Wynter ‘secrecy’ Tribunal coming

Following a public petition, a tribunal is now being constituted to hear the prima facie matter established against Justice Minister Wynter Kabimba for breaching the Oath of Secrecy of office and abuse of office.

Judicial sources told the Daily Nation yesterday that acting Chief Justice was now in the process of appointing a tribunal to hear the matter in which Kabimba passed a legal opinion from Solicitor-General Musa Mwenye to private lawyers representing a PF losing candidate who accused MMD president Dr Nevers Mumba of contempt of Supreme Court.

The sources said the legal opinion on a PF letterhead signed by Wynter Kabimba from Mwenye was sent to Ellis & Company, President Sata and the acting Chief Justice.

Last week the Supreme Court discharged Dr Mumba for including many reasons that, it was improper that the litigants could have sent a legal opinion to the acting Chief Justice a member of the bench who would have ordinarily been expected to sit and preside over the matter, thereby reinforcing the perception of court bias which Pastor Mumba was complaining about.

The petitioners will rely among other things on the Oath of Secrecy in which minister swears stating that a minister will not directly or indirectly reveal or transmit any such information or matter as shall be brought under my consideration, or shall be made known to me, by reason of my office except as may be required in the discharge of my duties as such or with the authority of the President.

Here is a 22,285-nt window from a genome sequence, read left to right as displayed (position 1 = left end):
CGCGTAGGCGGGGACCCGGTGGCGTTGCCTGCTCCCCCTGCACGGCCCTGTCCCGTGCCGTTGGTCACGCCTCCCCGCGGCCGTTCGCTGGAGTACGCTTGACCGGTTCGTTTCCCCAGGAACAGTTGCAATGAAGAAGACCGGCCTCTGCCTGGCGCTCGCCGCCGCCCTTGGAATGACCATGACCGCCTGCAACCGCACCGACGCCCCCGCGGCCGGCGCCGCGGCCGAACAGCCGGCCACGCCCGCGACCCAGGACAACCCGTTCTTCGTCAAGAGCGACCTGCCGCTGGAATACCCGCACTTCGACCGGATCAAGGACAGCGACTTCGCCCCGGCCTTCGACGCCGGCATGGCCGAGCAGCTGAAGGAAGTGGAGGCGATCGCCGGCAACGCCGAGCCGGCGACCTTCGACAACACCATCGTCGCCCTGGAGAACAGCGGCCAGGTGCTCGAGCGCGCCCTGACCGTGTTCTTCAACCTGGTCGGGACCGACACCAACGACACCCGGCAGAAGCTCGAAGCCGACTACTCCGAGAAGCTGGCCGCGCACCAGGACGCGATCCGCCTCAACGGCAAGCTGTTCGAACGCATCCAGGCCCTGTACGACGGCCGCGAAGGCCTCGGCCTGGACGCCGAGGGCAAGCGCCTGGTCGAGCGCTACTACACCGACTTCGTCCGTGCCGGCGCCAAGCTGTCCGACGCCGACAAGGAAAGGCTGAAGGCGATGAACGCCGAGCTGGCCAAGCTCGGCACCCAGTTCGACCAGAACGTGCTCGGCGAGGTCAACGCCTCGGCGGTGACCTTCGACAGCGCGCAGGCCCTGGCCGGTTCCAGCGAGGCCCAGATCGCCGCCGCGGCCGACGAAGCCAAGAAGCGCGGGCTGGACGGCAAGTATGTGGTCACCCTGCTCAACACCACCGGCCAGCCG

They will also cite the Ministerial Code of Conduct and Anti-Corruption Act Under the ministerial code of conduct, it is wrong for a minister to knowingly acquire any significant pecuniary advantage or to assist in the acquisition of pecuniary advantage by another person by improperly using or benefitting from information which is improperly obtained in the course of his official duties and which is any pecuniary not generally available to the public advantage.

In the petition, the two petitioners Brebner Changala and Lucky Mulusa are reported to rely on Article 52 of the Constitution of Zambia which is the Parliamentary Ministerial Code of conduct Act Cap 16 of the laws of Zambia.

The Act further states that it is erroneous to disclose any official information to unauthorized person, exerting any improper influence in the appointment, promotion, disciplining or removal of a public officer.

it is also illegal to directly or indirectly convert government property for personal and any other unauthorized use, or soliciting or accepting transfer of economic benefit other than benefits of nominal value, including customary hospitality and token gifts.

“A member shall not speak in the National Assembly, or in a disclose committee thereof on a matter in which he has a direct pecuniary interest unless he had disclosed the nature of that interest to the Assembly committee,

“Where a member has an interest in a contract that is made, or is proposed to be made by the government and has not made sufficient declaration under subsection (4) in relation to the contract, the Member shall as soon as possible made a declaration of his interest in relation to the contract, specifying the nature and extent of interest,”

The two petitioners have also indicated that they will  rely onsection21 (1) b and c of the Anti-Corruption act No.3 of 2012, articles 48 and 89 of the constitution of Zambia as with section 4 and 11 of the official Oaths Act cap 5 of the laws of Zambia as read together with the Oaths in the fourth and seventh schedule of the said Act.

They will also rely on Cap 91(2) (3) of the Constitution of Zambia.

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